Social Sciences 213
Ph.D., ProfessorOffice: LA 348
Schedule and Office Hours
Spring 2009Days, Time, Location
PSc 120 Introduction to Comparative Government
MWF at 1:10 p.m. in GBB 106
PSc 326 Politics of AfricaMWF at 11:10 a.m. in LA 337
PSc 382 Sustainable Climate Policies: China and U.S.Online Class
PSc 524 Management SkillsM at 4:10 p.m. in LA 344
Introduction to Comparative Government (PSc 120)
Politics of Africa (PSc 326)
Public Administration (PSc 361)
Politics of Global Migration (PSc 431)
Development Administration (PSc 463)
Management Skills (PSc 524)
Professor, Comparative Government and Politics and Public Administration
Ph.D., University of Colorado, 1973
My current research is focused on transnational competence in health-care encounters, on professional education for transnational careers, and on the role of civil-society actors in mitigating greenhouse-gas (GHG) emissions.
The outcomes of transnational physician-patient consultations are critical for individual and public health in our era of mobility upheaval. As a Fulbright New Century Scholar in the inaugural Challenges to Health in a Borderless World program (2001-2002), my research project explored the role of transnational competence in medical encounters among clinicians and asylum seekers/resettled migrants in Finland. This project grew out of collaborative development with James N. Rosenau on the transnational competence framework. The framework was published in 2002 as a “Visions of International Studies” piece in International Studies Perspectives. Scholarly publications in the area of global health and forced migration include an inaugural-issue article on “Global Politics and Multinational Health-care Encounters: Assessing the Role of Transnational Competence,” EcoHealth (2004);
“Medical Encounters in Finnish Reception Centres: Asylum-seeker and Clinician Perspectives,” Journal of Refugee Studies (2005);
“Clinician/Patient Connections in Ethnoculturally Nonconcordant Encounters with Political-asylum Seekers: A Comparison of Physicians and Nurses,” Journal of Transcultural Nursing (2005); and “Transnational Migration, State Policy, and Local Clinician Treatment of Asylum Seekers and Resettled Migrants: Comparative Perspectives on Reception-centre and Community Health-care Practice in Finland,” Global Social Policy (2006);
“Globalization, Migration Health, and Educational Preparation for Transnational Medical Encounters,” Globalization and Health 2 (30 January 2006):1-43;
“Clinician/Patient Connections in Ethnoculturally Nonconcordant Encounters with Political-asylum Seekers: A Comparison of Physicians and Nurses.” Journal of Transcultural Nursing 16 (Oct. 2005):298-311;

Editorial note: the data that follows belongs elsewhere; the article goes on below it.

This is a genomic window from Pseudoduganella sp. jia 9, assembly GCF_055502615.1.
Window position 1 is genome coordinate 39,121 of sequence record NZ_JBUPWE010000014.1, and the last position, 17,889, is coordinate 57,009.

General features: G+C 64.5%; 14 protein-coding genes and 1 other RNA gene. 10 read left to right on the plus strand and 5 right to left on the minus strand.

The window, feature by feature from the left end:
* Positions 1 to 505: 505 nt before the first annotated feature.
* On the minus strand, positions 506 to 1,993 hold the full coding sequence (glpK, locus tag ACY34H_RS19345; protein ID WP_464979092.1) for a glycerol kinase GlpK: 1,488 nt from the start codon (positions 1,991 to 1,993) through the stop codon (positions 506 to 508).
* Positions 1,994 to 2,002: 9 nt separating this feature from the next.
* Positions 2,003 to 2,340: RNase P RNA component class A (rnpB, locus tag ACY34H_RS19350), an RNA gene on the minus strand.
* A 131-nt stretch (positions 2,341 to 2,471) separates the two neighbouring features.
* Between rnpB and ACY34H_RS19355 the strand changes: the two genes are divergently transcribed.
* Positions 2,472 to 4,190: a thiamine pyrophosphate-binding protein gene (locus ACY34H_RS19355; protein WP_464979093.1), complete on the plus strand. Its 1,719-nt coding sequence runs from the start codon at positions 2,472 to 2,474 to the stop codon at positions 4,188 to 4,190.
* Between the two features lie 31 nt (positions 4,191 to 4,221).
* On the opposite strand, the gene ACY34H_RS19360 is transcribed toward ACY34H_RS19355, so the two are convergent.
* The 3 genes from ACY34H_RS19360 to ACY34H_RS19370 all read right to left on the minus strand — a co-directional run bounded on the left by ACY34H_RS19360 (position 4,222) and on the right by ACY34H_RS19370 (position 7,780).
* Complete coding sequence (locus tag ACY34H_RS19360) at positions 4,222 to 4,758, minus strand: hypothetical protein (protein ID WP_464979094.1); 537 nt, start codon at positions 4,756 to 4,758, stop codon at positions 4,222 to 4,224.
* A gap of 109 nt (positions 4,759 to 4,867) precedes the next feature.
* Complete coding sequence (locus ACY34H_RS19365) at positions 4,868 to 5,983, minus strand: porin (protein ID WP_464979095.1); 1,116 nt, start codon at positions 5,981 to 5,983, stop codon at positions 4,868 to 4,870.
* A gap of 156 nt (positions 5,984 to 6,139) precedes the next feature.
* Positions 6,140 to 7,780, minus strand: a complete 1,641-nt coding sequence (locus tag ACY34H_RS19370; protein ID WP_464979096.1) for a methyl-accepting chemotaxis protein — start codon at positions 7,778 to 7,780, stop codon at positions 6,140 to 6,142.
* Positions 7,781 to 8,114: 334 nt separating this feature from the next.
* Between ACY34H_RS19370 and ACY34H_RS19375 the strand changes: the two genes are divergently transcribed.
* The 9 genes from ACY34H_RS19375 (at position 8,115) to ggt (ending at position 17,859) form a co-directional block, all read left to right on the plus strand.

“Health-care Outcomes in Ethnoculturally Discordant Medical Encounters: The Role of Physician Transnational Competence in Consultations with Asylum Seekers,” Journal of Immigrant and Minority Health 8 (April 2006):137-147;
“Medical Education for a Changing World: Moving Beyond Cultural Competence into Transnational Competence.” Academic Medicine 81 (June 2006):548-556 (co-authored with Herbert Swick); and “Migration and Transnational Health Care: Connecting Finland and Somaliland,” Siirtolaisuus – Migration 34, No. 1 (2007):2-9 ( co-authored with Marja Tiilikainen). In summer 2004, I co-directed an Arnold P. Gold Foundation-supported workshop for faculty and administrators from four U.S. medical schools on ways to pilot the transnational-competence framework in the clinical curriculum. The Trillium Health Centre in Toronto invited a presentation at their September 2005 Back-to-School Conference on “Transnational Competence: What is it and Why is it Needed at Trillium?” and, in November 2005, I participated in a Continuing Medical Education workshop on “Moving Beyond Cultural Competence: Transnational Competence in Undergraduate Medical Education” at the annual Association of American Medical Colleges (AAMC) conference. In spring 2006, I lectured and consulted with scholars and students in five cities across Finland through the Fulbright senior specialist program. The presentations delivered to Finnish physicians, nurses, scholars, students, local government officials, social workers, and hospital staff build upon the results of my 2002 Fulbright New Century Scholar research project on migrant-health care in Finland and on my recent work on transnational competence in medical education. Presentation topics included “Migrant-friendly Health Care for Somalis in Finland,” “Transnational Competence and Migrant